Florida’s large population of military and civilian workers will be back on the job Tuesday
For Florida’s large group of government workers, a three day – unpaid vacation is over. You might have head the cheering as the Senate voted 81-18 to pass a funding bill keeping things going until February 8th.
After nearly 35 hours of the two sides battling over who caused the problem #TrumpShutdown or the #SchumerShutdown. The big news was it only lasted three days with two of them being Saturday and Sunday.
Senate Democrats dropped their objections to a temporary funding bill in return for assurances from Republicans leaders that they will soon take up immigration DACA being one of them and other contentious issues.
Meanwhile, Senate Republican leader McConnell’s commitment to quickly tackle the issue of immigrant “Dreamers” was contingent on Democrats providing enough votes now for a stopgap spending measure lasting a little less than three weeks. The measure needed 60 votes, and Democrats provided 33 of the 81 it got. Eighteen senators, including members of both parties, were opposed.
The House is moving to pass the bill and it is expected to be signed by President Donald Trump by the end of business today and it will be back to work for the government on Tuesday.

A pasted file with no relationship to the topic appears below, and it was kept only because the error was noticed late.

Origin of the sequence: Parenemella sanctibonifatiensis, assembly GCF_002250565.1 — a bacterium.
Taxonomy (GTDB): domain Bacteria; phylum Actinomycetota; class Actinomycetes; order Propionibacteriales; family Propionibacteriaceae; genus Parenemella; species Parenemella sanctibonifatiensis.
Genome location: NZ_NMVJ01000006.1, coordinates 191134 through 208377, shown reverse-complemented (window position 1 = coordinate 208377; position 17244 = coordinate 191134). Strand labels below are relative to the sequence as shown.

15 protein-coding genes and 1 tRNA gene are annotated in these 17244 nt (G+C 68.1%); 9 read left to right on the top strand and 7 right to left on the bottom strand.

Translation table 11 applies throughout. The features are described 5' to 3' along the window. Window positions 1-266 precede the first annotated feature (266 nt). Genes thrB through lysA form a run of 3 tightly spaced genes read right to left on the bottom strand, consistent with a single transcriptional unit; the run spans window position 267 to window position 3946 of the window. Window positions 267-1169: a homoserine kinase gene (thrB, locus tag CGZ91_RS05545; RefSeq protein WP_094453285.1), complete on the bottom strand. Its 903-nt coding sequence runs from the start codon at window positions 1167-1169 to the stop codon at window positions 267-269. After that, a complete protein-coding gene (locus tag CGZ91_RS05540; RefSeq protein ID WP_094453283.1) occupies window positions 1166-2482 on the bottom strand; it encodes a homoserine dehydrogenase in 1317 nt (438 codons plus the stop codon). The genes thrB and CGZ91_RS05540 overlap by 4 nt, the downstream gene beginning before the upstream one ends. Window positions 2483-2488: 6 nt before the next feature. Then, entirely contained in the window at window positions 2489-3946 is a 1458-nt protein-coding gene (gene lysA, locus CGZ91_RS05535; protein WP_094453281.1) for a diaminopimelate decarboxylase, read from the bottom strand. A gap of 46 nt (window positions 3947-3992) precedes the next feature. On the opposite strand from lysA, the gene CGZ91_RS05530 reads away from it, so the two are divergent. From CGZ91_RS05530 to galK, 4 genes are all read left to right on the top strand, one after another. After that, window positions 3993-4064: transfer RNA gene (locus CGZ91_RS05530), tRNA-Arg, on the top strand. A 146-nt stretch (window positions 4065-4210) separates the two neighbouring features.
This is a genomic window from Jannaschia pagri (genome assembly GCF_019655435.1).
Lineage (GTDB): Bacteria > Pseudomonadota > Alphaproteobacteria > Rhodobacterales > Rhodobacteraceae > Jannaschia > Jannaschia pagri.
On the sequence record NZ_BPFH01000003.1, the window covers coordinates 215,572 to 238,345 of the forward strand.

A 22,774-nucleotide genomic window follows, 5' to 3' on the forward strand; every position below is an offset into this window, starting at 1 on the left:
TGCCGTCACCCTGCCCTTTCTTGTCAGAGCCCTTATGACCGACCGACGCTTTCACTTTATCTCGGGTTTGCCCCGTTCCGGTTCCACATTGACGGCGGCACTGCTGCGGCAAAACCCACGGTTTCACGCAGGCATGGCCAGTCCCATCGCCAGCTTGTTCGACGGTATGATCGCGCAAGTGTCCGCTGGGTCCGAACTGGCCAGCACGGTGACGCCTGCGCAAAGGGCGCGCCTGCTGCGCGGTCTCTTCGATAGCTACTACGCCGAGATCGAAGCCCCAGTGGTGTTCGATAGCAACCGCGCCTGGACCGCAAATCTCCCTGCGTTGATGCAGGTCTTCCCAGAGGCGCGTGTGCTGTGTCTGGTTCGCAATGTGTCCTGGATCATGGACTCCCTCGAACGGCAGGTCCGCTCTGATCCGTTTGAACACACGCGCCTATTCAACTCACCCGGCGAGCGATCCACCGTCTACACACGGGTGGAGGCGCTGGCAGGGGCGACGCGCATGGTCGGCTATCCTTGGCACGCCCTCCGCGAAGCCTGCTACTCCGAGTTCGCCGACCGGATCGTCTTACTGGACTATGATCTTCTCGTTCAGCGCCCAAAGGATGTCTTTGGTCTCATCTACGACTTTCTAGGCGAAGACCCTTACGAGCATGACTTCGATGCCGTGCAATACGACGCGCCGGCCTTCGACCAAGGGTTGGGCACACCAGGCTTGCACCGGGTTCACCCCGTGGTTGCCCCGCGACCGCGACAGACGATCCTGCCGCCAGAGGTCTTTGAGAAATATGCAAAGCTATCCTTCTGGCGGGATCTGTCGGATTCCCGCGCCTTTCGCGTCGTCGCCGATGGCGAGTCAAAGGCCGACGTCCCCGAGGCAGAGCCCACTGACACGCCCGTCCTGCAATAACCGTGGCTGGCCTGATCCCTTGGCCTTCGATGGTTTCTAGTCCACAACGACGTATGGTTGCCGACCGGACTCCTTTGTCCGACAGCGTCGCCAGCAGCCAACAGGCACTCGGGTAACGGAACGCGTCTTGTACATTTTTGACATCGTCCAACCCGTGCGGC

It was Senate Democratic leader Chuck Schumer who lent his backing to the agreement during a speech on the chamber’s floor. “Now there is a real pathway to get a bill on the floor and through the Senate,” he said of legislation to halt any deportation efforts aimed at “Dreamers,” who were brought to the country as children and are now here illegally.
The White House downplayed McConnell’s commitment and said Democrats caved under pressure. “They blinked,” principal deputy press secretary Raj Shah told CNN.
Earlier Monday, McConnell raised hopes for a quick end to the shutdown, saying “I hope and intend” to reach an agreement soon on immigration and other contentious issues — if the Democrats agreed to the stopgap spending measure lasting a little less than three weeks.
A block of liberal Democrats — some of them 2020 presidential hopefuls — stuck to their opposition. Sens. Elizabeth Warren of Massachusetts, Dianne Feinstein of California, Kirsten Gillibrand of New York and Cory Booker of New Jersey voted no, as did Independent Bernie Sanders of Vermont.
Feinstein said she wasn’t persuaded by McConnell’s assurances and did not know how a proposal to protect the more than 700,000 younger immigrants would fare in the House.
House Speaker Paul Ryan told “Fox and Friends” Monday that if the Senate approved a temporary spending bill to reopen the government through Feb. 8, the House would approve it, too.
Quotes used in this story were from Associated Press.